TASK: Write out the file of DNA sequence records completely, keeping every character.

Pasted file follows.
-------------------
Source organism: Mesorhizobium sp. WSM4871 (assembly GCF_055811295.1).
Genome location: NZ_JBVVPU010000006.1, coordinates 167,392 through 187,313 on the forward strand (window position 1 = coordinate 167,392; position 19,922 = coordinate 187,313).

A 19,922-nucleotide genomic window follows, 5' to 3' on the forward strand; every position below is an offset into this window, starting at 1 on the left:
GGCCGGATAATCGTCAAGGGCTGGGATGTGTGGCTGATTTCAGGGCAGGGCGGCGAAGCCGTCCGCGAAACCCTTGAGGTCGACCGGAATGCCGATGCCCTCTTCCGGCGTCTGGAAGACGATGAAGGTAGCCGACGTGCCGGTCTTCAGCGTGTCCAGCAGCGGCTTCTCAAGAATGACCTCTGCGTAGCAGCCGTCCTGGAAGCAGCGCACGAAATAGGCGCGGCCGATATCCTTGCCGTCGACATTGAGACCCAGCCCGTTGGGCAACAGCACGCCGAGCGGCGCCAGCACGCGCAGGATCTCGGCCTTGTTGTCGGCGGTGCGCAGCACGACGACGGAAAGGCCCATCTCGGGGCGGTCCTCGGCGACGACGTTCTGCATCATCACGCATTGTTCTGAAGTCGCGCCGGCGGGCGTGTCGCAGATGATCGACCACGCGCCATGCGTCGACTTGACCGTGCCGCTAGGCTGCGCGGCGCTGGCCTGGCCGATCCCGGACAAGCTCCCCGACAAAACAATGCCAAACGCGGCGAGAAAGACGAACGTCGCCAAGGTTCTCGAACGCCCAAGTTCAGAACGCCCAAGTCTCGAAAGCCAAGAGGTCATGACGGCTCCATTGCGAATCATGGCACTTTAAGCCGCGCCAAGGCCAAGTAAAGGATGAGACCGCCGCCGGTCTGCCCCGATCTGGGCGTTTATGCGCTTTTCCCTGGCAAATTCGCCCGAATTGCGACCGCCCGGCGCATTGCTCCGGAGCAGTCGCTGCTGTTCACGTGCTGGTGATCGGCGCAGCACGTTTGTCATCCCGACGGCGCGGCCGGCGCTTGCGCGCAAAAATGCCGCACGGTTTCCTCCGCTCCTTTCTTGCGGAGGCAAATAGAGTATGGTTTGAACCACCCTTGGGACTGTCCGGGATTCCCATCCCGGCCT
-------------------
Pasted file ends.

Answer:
Source organism: Mesorhizobium sp. WSM4871 (assembly GCF_055811295.1).
Genome location: NZ_JBVVPU010000006.1, coordinates 167,392 through 187,313 on the forward strand (window position 1 = coordinate 167,392; position 19,922 = coordinate 187,313).

A 19,922-nucleotide genomic window follows, 5' to 3' on the forward strand; every position below is an offset into this window, starting at 1 on the left:
GGCCGGATAATCGTCAAGGGCTGGGATGTGTGGCTGATTTCAGGGCAGGGCGGCGAAGCCGTCCGCGAAACCCTTGAGGTCGACCGGAATGCCGATGCCCTCTTCCGGCGTCTGGAAGACGATGAAGGTAGCCGACGTGCCGGTCTTCAGCGTGTCCAGCAGCGGCTTCTCAAGAATGACCTCTGCGTAGCAGCCGTCCTGGAAGCAGCGCACGAAATAGGCGCGGCCGATATCCTTGCCGTCGACATTGAGACCCAGCCCGTTGGGCAACAGCACGCCGAGCGGCGCCAGCACGCGCAGGATCTCGGCCTTGTTGTCGGCGGTGCGCAGCACGACGACGGAAAGGCCCATCTCGGGGCGGTCCTCGGCGACGACGTTCTGCATCATCACGCATTGTTCTGAAGTCGCGCCGGCGGGCGTGTCGCAGATGATCGACCACGCGCCATGCGTCGACTTGACCGTGCCGCTAGGCTGCGCGGCGCTGGCCTGGCCGATCCCGGACAAGCTCCCCGACAAAACAATGCCAAACGCGGCGAGAAAGACGAACGTCGCCAAGGTTCTCGAACGCCCAAGTTCAGAACGCCCAAGTCTCGAAAGCCAAGAGGTCATGACGGCTCCATTGCGAATCATGGCACTTTAAGCCGCGCCAAGGCCAAGTAAAGGATGAGACCGCCGCCGGTCTGCCCCGATCTGGGCGTTTATGCGCTTTTCCCTGGCAAATTCGCCCGAATTGCGACCGCCCGGCGCATTGCTCCGGAGCAGTCGCTGCTGTTCACGTGCTGGTGATCGGCGCAGCACGTTTGTCATCCCGACGGCGCGGCCGGCGCTTGCGCGCAAAAATGCCGCACGGTTTCCTCCGCTCCTTTCTTGCGGAGGCAAATAGAGTATGGTTTGAACCACCCTTGGGACTGTCCGGGATTCCCATCCCGGCCT